How vector works internally in C++?

How vector works internally in C++?
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Vectors are sequence containers which is a part of the C++ Standard Template Library. They share similarities with arrays, such as using continuous memory storage and allowing efficient element access through pointers. However, unlike arrays, vectors can change in size dynamically, and their storage is managed automatically by the container.

Using a vector in programming is indeed convenient, but having a solid understanding of how it works and is implemented under the hood can be highly beneficial.

How does vector work?
When considering how vector is implemented it's essential to understand two critical properties: capacity and size. Initially, when you declare a vector, no memory is allocated. As you add elements to it, both its size and capacity change dynamically to accommodate the growing data.

When adding an element to a vector, two scenarios arise:

  1. Capacity is Sufficient: If the vector's capacity is greater than or equal to its size, you can simply add the new element to the available space. This operation has a time complexity of O(1) because it involves a basic assignment.

  2. Capacity is Insufficient: When the vector's capacity is not enough to accommodate the new element, a resizing operation is necessary. Typically, this involves allocating a new contiguous block of memory with double the initial capacity and copying all the old elements to this new memory. This copying process has a time complexity of O(n) since all elements need to be moved one by one. However, when considering the overall performance, including the less frequent resizing operations, the amortized time complexity for insertions remains O(1). This is because the resizing operations become less frequent as the vector grows, effectively spreading the cost of copying elements over multiple insertions and maintaining an average constant-time insertion performance.

In summary, while resizing a vector may incur an O(n) time cost, the amortized time complexity for insertions remains O(1), making vectors a versatile and efficient data structure for dynamic collections.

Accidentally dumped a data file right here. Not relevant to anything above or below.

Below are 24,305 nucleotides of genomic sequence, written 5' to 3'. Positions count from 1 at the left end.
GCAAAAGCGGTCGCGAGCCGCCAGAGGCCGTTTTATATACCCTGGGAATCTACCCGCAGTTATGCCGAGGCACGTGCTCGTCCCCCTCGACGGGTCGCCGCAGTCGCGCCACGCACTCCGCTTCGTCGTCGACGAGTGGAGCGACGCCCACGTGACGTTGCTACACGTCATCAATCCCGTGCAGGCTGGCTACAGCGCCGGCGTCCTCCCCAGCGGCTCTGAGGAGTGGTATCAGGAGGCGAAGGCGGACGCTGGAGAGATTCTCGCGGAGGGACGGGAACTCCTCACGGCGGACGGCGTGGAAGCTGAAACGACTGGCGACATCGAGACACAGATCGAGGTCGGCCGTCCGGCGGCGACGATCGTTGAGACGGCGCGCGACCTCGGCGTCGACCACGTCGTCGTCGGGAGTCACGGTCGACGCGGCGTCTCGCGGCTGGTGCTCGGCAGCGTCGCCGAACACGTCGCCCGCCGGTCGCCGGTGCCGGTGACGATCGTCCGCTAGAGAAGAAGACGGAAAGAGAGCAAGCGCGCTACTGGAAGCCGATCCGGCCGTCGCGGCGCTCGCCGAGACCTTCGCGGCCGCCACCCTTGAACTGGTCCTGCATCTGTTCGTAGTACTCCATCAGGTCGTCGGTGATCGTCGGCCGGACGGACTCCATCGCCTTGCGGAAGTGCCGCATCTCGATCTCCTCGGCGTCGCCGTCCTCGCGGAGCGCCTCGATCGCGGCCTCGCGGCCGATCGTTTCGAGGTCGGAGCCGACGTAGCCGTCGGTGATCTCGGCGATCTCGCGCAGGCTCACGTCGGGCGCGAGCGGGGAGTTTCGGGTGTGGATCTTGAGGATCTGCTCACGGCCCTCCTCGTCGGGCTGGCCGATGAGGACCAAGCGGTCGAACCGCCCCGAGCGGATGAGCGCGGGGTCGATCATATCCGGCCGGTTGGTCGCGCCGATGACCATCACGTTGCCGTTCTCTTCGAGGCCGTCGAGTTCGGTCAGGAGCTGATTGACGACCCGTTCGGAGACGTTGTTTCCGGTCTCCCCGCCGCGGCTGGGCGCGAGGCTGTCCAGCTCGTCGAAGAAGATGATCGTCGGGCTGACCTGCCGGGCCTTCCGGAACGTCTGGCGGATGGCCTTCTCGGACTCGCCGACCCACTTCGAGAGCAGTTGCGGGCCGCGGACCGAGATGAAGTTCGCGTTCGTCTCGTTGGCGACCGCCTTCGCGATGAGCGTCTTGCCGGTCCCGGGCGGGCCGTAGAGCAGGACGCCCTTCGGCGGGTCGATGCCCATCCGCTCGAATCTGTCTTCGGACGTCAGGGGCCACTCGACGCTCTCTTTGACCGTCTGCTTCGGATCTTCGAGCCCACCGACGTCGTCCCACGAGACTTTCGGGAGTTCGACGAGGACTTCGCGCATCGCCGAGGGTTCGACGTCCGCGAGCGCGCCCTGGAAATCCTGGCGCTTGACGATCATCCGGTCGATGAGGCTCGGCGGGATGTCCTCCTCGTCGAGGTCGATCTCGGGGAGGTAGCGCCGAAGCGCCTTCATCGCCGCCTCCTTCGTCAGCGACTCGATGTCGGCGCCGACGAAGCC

To gain a deeper understanding of how resizing works in vectors, let's examine the following code and accompanying diagrams:

vector<int> v;

// Operation 1
cout << "size: " << v.size() << ", capacity: " << v.capacity() << endl;

// Operation 2
cout << "size: " << v.size() << ", capacity: " << v.capacity() << endl;

// Operation 3
cout << "size: " << v.size() << ", capacity: " << v.capacity() << endl;

// Operation 4
cout << "size: " << v.size() << ", capacity: " << v.capacity() << endl;

// Operation 5
cout << "size: " << v.size() << ", capacity: " << v.capacity() << endl;

// Operation 6
cout << "size: " << v.size() << ", capacity: " << v.capacity() << endl;

Initially, both the vector size and capacity are zero.

Operation 1 - We add a new element, the capacity becomes 2 and the size increases to 1.

Operation 2 - We add one more element, the size will increase by 1, but the capacity will remain the same.

Operation 3 - One more element is added, the size becomes 3, and the capacity is doubled to 4.

Operation 4 - Adding another element, the capacity will be the same since the new element being added can be accommodated but the size now becomes 4.

Operation 5 - The capacity has to be increased now, it is doubled to 8.

Operation 6 - This case is interesting. We are deleting one element from the end of the vector. We would expect the capacity to reduce by half but no it does not happen. The capacity of the vector does not change on element removal.


The above representation simplifies the description of each operation and its impact on the capacity and size of the vector (dynamic array). It highlights how capacity typically increases when needed to accommodate new elements but doesn't necessarily decrease when elements are removed to optimize performance.

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